The cul-de-sac in Earlston was called Cappella Maggiore after a request by the community council to honour the town they twinned with in 2004.
However, residents moving into the new homes - which cost between £160,000 and £240,000 - have complained that it sounds "ridiculous".
Scottish Borders Council has agreed to rename the street Station Brae.
Ah, Station Brae. How imaginative, how romantic, how mellifluous. Or maybe not.

20 December 2007

Milking the reindeer

If you missed it last night, you can watch Heston doing his thing here, at least for the next six days, at least if you are located in the UK. The guy is daft as a brush - who else would use a cement mixer to prepare the feed for the goose he is going to feed his guests at Chrissy? But he has an enthusiasm for what he is doing which is infectious; and he is not afraid to make himself look ridiculous. The programme is not exactly fabulous but it is good solid entertaining television, of the kind that is seen increasingly infrequently on telly these days.

Iraq - getting better?

I never thought that the Surge would work. But Simon Tisdall in The Guardian, a journalist not given to accepting US propaganda at face value, reports:
... current figures, spurious or not, are finally favouring Washington and its Iraqi clients. Since the US military surge began, civilian deaths have fallen by roughly two-thirds across Iraq. The latest Pentagon assessment recorded 600 killings in November, compared with more than 2,500 in January. At least 3,600 members of al-Qaida in Mesopotamia were killed or captured in the same period.
A key factor is said to be the so-called Sunni Awakening. The Pentagon says the decline in sectarian conflict has been matched by the recruitment of 69,000 mostly Sunni volunteers hostile to foreign jihadis and determined to reclaim their communities.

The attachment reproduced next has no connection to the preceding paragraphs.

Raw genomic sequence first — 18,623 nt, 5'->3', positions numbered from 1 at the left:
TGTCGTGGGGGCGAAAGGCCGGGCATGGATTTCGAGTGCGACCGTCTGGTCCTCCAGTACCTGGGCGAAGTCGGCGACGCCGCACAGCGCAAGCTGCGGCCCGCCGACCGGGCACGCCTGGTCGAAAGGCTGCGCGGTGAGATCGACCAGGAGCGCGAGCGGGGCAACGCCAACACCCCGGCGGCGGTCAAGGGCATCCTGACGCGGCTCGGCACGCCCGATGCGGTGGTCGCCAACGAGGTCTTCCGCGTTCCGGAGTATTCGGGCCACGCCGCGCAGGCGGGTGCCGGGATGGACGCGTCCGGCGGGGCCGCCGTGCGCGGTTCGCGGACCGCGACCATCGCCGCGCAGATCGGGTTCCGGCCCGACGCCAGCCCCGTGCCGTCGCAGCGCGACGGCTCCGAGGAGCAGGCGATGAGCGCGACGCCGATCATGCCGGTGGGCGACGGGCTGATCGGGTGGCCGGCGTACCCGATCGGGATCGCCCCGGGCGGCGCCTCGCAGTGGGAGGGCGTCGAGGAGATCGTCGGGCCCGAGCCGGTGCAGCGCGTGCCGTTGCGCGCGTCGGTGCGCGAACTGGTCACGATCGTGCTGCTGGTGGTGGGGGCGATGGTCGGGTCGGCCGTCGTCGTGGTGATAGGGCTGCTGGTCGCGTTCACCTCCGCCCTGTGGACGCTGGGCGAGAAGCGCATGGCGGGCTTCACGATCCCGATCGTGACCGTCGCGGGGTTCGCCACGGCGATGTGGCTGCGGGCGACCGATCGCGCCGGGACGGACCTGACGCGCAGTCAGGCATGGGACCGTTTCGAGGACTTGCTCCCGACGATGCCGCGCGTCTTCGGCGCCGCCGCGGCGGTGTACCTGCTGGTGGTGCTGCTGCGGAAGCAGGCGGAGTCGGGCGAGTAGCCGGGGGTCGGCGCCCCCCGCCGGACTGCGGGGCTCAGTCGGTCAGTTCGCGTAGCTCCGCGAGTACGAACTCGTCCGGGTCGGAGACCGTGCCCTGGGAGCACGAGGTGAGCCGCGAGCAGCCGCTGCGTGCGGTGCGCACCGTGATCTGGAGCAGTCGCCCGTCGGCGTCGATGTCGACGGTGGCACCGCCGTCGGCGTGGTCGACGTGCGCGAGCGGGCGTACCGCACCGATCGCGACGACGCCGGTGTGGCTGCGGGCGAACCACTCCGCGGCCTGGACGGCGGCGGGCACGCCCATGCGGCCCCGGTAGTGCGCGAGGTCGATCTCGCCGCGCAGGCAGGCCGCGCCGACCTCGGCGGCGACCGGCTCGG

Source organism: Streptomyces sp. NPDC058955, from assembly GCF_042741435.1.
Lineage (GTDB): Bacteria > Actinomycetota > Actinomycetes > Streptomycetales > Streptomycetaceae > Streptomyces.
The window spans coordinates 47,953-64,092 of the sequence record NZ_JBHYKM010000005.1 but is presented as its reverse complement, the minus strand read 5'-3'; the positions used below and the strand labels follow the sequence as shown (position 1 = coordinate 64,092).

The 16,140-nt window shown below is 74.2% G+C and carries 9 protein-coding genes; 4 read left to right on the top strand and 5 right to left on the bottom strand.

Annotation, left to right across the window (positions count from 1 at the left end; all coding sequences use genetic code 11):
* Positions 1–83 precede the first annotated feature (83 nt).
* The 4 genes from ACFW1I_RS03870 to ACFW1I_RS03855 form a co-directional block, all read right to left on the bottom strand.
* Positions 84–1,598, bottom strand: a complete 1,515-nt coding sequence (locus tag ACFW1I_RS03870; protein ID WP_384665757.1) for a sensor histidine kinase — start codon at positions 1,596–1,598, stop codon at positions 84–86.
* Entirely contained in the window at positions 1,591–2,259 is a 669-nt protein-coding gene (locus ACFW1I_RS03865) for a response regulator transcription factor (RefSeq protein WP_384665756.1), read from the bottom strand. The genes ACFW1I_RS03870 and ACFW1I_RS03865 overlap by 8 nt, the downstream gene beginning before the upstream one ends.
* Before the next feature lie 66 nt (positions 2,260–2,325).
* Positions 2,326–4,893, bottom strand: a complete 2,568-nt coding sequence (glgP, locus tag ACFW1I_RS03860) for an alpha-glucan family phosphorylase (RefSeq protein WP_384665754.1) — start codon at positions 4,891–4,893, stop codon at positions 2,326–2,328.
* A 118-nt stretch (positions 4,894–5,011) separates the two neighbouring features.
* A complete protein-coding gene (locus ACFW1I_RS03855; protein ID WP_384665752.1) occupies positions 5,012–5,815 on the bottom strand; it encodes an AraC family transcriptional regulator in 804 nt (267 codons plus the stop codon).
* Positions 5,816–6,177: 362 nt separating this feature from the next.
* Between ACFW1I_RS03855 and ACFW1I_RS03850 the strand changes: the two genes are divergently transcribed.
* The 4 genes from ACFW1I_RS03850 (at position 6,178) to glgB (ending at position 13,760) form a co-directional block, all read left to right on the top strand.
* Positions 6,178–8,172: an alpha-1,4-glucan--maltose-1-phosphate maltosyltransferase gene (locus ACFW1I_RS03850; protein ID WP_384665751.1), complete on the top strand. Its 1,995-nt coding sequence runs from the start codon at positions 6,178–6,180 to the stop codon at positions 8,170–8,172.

The ceasefire by the Iranian-backed, Shia Arab Mahdi army, wisely adopted as the surge troops advanced, has helped cut the killing, too.
Economic indicators also colour Washington's rosy picture. The Pentagon chief, Robert Gates, says Iraq's Saddam-era debt has been significantly reduced and the economy is growing by 5-6% annually, buoyed by oil receipts. In this developing US narrative, the thousands of returning exiles, and Iraq's improved relations with its
neighbours, tell their own story.

If this proves to be true, it would be an occasion when I would be pleased to have got it wrong.

19 December 2007

Northern Crock

According to the BBC (here), the government/Bank of England commitment to Northern Rock amounts to £57 billion. Sounds a lot, doesn't it? It is a lot. But when sums get that big, they are beyond the comprehension of ordinary mortals. I could tell you that £57 billion would buy every man, woman and child in the UK an HD flat screen telly, or that £57 billion would buy 19 road bridges across the Forth (with associated road links and at 2016 prices) or that £57 billion would buy 11 new trident submarines (without missiles), but it would not really make the amount any more meaningful. So just accept that it is an awful lot of money.